Afterward, when America was mired in the worst downturn since the Depression, few cities were harder hit than Las Vegas. It was a poster child for economic ruin, with widespread foreclosures, empty office buildings and abandoned construction projects. The unemployment rate more than tripled, and new-home sales evaporated, falling about 90 percent.

Things are better today, but Las Vegas’ economy and housing market still have a long way to go. And yet, public enemy No. 1 is construction-defect litigation?

Homebuilders, real estate agents and other industry types gave the Sun a litany of reasons the past few years for the market’s struggles. No one, in this reporter’s memory, ever mentioned construction lawsuits.

Today, lobbying groups are singing a different tune, at least in letters to lawmakers and statements in press releases.

• “Serious abuse of our state’s law on construction defects has practically halted new home starts.” — Bill Miles, president of the Builders Alliance of Western Nevada

• “Construction of owner-occupied multifamily housing has been shut down by an excess of abusive lawsuits under Nevada’s construction defect law.” — Abney, of Reno’s chamber of commerce

• “The housing industry is an essential part of Nevada’s economy. ... But this economic growth has been limited by a pervasive and significant problem: an excess of abusive lawsuits under Nevada’s construction defect law.” — Brad Spires, the Nevada Association of Realtors’ legislative chairman

• “It’s very frustrating to see the construction defect issue blocking construction job growth generally and stifling home construction startups.” — Javier Trujillo, former chairman of the Las Vegas Latin Chamber of Commerce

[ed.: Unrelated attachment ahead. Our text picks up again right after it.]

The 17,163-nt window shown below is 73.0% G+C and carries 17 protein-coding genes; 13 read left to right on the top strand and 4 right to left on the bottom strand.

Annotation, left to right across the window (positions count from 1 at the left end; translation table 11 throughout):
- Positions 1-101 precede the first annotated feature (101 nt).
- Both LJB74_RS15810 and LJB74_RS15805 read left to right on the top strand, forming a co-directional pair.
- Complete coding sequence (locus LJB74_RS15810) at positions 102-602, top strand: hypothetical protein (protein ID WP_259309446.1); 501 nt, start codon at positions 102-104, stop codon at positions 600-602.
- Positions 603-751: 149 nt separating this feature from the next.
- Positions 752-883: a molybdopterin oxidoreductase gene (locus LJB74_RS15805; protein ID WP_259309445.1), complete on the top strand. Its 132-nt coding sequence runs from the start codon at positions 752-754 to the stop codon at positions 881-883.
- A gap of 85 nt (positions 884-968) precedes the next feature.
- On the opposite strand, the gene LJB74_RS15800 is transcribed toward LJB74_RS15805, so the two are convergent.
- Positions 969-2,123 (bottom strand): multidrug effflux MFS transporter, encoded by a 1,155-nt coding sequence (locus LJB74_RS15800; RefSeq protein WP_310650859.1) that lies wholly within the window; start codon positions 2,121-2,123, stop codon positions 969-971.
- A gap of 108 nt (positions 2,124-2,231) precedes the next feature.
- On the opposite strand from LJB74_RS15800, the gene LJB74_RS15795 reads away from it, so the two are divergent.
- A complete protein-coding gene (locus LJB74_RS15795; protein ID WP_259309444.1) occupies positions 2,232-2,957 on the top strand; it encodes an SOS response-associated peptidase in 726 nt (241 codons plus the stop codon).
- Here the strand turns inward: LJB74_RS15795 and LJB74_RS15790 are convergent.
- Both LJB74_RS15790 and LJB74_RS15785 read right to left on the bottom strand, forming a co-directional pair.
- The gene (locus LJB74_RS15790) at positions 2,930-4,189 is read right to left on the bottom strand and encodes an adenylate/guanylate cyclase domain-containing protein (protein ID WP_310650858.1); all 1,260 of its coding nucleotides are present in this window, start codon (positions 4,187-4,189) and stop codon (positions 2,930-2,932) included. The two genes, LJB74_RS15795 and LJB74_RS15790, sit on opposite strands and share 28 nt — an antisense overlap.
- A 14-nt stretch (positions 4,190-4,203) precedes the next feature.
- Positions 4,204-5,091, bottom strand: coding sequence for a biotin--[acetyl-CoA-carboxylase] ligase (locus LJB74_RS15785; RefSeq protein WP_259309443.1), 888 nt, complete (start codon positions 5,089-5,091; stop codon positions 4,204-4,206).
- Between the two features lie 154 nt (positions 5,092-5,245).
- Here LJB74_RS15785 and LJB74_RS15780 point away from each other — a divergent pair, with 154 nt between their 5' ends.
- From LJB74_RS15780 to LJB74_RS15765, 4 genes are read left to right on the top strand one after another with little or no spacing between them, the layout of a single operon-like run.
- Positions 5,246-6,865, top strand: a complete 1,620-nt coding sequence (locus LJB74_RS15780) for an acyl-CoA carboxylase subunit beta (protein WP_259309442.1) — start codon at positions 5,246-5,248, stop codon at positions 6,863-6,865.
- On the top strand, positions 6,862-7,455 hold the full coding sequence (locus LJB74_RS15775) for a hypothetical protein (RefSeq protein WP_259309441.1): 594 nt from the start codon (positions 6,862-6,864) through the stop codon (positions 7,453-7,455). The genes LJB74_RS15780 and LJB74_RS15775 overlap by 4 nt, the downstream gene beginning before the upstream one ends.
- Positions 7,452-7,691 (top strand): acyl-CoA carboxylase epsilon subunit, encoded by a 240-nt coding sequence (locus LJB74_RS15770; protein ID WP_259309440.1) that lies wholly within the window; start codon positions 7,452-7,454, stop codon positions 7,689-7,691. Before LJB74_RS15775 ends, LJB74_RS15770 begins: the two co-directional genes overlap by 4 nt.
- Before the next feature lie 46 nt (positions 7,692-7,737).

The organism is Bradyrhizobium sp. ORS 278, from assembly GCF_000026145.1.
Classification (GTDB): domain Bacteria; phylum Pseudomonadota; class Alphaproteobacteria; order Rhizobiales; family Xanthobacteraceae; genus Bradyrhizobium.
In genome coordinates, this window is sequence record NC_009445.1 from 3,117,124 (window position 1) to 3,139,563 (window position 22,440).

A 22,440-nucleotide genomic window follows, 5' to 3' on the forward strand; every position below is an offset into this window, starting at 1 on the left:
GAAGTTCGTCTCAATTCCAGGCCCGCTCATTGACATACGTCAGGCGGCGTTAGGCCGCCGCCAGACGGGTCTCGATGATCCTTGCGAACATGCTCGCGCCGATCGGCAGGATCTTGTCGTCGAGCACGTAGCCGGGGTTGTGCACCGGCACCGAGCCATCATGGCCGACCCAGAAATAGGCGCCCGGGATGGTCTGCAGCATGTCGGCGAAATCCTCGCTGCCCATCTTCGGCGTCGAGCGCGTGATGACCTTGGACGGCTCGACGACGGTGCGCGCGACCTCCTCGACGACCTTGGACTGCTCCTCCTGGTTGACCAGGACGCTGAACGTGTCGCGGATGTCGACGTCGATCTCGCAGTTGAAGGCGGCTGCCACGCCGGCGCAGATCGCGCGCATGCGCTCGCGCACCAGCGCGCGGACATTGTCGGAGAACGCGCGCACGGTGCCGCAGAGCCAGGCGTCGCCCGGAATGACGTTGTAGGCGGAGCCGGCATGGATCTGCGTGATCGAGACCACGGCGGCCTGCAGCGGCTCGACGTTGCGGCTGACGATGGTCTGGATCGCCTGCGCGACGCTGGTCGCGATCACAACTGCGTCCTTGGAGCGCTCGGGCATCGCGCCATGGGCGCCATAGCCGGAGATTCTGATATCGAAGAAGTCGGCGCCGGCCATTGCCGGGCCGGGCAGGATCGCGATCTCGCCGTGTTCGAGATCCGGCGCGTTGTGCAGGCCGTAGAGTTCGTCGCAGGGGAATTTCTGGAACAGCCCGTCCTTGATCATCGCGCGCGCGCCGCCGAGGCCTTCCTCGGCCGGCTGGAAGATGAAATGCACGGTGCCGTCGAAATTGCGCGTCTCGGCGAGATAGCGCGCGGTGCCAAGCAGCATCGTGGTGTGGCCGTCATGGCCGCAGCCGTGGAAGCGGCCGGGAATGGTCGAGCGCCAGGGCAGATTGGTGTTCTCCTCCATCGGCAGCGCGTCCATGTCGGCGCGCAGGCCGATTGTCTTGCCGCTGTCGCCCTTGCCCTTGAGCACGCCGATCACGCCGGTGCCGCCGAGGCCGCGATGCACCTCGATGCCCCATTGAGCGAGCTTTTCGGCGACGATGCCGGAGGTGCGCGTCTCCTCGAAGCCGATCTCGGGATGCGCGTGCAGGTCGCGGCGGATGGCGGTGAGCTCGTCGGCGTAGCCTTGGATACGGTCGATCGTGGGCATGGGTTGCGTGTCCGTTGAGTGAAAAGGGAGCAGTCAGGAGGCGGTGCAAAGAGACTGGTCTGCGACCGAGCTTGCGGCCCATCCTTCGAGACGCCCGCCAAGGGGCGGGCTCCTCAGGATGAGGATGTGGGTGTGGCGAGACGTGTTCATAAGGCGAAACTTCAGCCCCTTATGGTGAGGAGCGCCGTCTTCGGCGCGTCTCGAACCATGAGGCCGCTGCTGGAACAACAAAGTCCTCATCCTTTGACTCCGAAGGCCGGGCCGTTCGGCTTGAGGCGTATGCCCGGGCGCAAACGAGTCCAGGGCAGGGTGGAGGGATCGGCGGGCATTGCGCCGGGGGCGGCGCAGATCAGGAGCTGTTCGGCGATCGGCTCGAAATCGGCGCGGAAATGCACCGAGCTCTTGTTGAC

Despite these claims, developers have big construction projects in the works. In the past year or so, investors have revived several master-planned communities in Southern Nevada — mini-cities planned for thousands of homes on thousands of acres — that stalled during the recession, including 1,700-acre Skye Canyon and 2,700-acre Park Highlands.

Overall, homebuilders had a rough time last year compared with 2013, with a steep drop in sales, volatile prices and reduced construction plans. Still, sales were up more than 50 percent from the depths of the recession, and executives shrugged off 2014’s results, saying better days lie ahead.

“The market’s a little slow now, but over the long-term it’s going to have good health,” LandWell Co. CEO Mark Paris, whose company is developing the 2,200-acre Cadence community in Henderson, said last spring.